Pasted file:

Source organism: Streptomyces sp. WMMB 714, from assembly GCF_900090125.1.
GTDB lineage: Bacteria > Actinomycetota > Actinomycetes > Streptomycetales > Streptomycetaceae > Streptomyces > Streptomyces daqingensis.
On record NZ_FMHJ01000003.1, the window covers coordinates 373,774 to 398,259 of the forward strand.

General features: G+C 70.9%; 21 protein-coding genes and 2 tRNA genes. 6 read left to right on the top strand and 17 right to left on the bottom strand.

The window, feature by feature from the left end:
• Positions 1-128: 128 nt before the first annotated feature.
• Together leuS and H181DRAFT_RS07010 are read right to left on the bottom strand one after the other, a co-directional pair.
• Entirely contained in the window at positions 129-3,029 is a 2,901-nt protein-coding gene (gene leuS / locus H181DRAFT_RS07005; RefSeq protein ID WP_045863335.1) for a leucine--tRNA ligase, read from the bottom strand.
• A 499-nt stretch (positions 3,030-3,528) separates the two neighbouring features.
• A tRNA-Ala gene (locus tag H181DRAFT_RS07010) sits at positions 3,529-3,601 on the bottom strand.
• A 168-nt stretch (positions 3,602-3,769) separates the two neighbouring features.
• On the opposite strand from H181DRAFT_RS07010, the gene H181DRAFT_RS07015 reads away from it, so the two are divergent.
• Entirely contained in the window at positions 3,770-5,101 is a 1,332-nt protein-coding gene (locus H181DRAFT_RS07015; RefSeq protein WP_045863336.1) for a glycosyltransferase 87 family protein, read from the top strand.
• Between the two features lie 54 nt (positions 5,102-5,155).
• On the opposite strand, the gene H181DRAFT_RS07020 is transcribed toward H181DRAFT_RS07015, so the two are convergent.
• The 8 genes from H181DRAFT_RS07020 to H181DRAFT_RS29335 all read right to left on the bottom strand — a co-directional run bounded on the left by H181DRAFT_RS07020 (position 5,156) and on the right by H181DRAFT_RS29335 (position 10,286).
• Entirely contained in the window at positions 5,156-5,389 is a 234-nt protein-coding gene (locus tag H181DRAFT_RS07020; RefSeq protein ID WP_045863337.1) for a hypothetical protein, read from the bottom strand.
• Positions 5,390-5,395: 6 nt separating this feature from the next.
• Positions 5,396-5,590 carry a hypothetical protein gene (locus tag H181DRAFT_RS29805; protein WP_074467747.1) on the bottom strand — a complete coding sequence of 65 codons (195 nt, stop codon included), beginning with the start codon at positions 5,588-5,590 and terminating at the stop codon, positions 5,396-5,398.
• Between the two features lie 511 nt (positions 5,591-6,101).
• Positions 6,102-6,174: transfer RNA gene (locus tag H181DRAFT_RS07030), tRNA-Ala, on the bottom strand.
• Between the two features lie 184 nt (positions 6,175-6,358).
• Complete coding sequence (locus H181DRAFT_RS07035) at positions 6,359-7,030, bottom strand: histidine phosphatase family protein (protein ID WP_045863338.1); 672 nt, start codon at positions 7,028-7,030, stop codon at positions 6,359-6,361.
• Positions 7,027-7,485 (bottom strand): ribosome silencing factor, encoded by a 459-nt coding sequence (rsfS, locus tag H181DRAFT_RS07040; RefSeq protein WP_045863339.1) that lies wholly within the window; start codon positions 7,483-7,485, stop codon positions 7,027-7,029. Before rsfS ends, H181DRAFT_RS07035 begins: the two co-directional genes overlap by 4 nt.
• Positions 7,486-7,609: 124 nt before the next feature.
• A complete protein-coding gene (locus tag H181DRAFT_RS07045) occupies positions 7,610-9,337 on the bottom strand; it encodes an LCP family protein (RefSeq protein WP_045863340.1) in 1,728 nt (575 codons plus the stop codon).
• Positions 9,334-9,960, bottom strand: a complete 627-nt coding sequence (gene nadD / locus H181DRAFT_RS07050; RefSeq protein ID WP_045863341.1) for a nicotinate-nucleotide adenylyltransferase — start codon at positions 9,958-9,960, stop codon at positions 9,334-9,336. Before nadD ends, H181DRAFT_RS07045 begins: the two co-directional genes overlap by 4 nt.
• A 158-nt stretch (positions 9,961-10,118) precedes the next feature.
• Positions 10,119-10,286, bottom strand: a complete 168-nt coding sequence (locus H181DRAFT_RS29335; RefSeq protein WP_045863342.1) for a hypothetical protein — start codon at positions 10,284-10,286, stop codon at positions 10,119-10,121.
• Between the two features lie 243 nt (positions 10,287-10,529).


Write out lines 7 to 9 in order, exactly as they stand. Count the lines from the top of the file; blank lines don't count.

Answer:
• Together leuS and H181DRAFT_RS07010 are read right to left on the bottom strand one after the other, a co-directional pair.
• Entirely contained in the window at positions 129-3,029 is a 2,901-nt protein-coding gene (gene leuS / locus H181DRAFT_RS07005; RefSeq protein ID WP_045863335.1) for a leucine--tRNA ligase, read from the bottom strand.
• A 499-nt stretch (positions 3,030-3,528) separates the two neighbouring features.